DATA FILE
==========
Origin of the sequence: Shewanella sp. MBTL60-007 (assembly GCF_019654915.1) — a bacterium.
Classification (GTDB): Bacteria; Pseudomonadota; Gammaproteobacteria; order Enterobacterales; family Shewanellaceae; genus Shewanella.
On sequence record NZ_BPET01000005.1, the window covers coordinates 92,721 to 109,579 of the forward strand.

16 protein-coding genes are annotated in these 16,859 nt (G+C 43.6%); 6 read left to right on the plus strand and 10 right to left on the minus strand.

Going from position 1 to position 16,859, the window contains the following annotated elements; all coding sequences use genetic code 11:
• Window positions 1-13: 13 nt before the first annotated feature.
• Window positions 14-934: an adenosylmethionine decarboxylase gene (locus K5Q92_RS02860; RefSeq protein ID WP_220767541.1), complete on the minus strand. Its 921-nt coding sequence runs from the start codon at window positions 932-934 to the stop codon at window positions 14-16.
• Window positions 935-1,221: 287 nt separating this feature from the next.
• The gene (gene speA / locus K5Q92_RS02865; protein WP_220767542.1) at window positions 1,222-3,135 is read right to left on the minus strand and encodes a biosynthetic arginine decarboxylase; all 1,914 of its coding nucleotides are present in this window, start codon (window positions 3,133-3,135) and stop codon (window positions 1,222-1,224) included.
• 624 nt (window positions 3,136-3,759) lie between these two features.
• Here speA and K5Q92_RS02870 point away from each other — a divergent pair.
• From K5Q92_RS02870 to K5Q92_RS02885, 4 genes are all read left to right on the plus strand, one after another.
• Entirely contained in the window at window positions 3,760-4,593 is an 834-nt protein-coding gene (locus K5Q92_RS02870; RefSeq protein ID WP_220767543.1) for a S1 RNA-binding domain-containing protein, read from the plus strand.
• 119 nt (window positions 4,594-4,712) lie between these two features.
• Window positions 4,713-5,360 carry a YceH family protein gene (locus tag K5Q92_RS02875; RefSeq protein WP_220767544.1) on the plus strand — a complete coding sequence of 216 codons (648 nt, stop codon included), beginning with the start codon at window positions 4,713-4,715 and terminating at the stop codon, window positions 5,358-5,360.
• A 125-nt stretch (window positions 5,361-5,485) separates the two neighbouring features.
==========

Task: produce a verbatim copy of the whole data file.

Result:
Origin of the sequence: Shewanella sp. MBTL60-007 (assembly GCF_019654915.1) — a bacterium.
Classification (GTDB): Bacteria; Pseudomonadota; Gammaproteobacteria; order Enterobacterales; family Shewanellaceae; genus Shewanella.
On sequence record NZ_BPET01000005.1, the window covers coordinates 92,721 to 109,579 of the forward strand.

16 protein-coding genes are annotated in these 16,859 nt (G+C 43.6%); 6 read left to right on the plus strand and 10 right to left on the minus strand.

Going from position 1 to position 16,859, the window contains the following annotated elements; all coding sequences use genetic code 11:
• Window positions 1-13: 13 nt before the first annotated feature.
• Window positions 14-934: an adenosylmethionine decarboxylase gene (locus K5Q92_RS02860; RefSeq protein ID WP_220767541.1), complete on the minus strand. Its 921-nt coding sequence runs from the start codon at window positions 932-934 to the stop codon at window positions 14-16.
• Window positions 935-1,221: 287 nt separating this feature from the next.
• The gene (gene speA / locus K5Q92_RS02865; protein WP_220767542.1) at window positions 1,222-3,135 is read right to left on the minus strand and encodes a biosynthetic arginine decarboxylase; all 1,914 of its coding nucleotides are present in this window, start codon (window positions 3,133-3,135) and stop codon (window positions 1,222-1,224) included.
• 624 nt (window positions 3,136-3,759) lie between these two features.
• Here speA and K5Q92_RS02870 point away from each other — a divergent pair.
• From K5Q92_RS02870 to K5Q92_RS02885, 4 genes are all read left to right on the plus strand, one after another.
• Entirely contained in the window at window positions 3,760-4,593 is an 834-nt protein-coding gene (locus K5Q92_RS02870; RefSeq protein ID WP_220767543.1) for a S1 RNA-binding domain-containing protein, read from the plus strand.
• 119 nt (window positions 4,594-4,712) lie between these two features.
• Window positions 4,713-5,360 carry a YceH family protein gene (locus tag K5Q92_RS02875; RefSeq protein WP_220767544.1) on the plus strand — a complete coding sequence of 216 codons (648 nt, stop codon included), beginning with the start codon at window positions 4,713-4,715 and terminating at the stop codon, window positions 5,358-5,360.
• A 125-nt stretch (window positions 5,361-5,485) separates the two neighbouring features.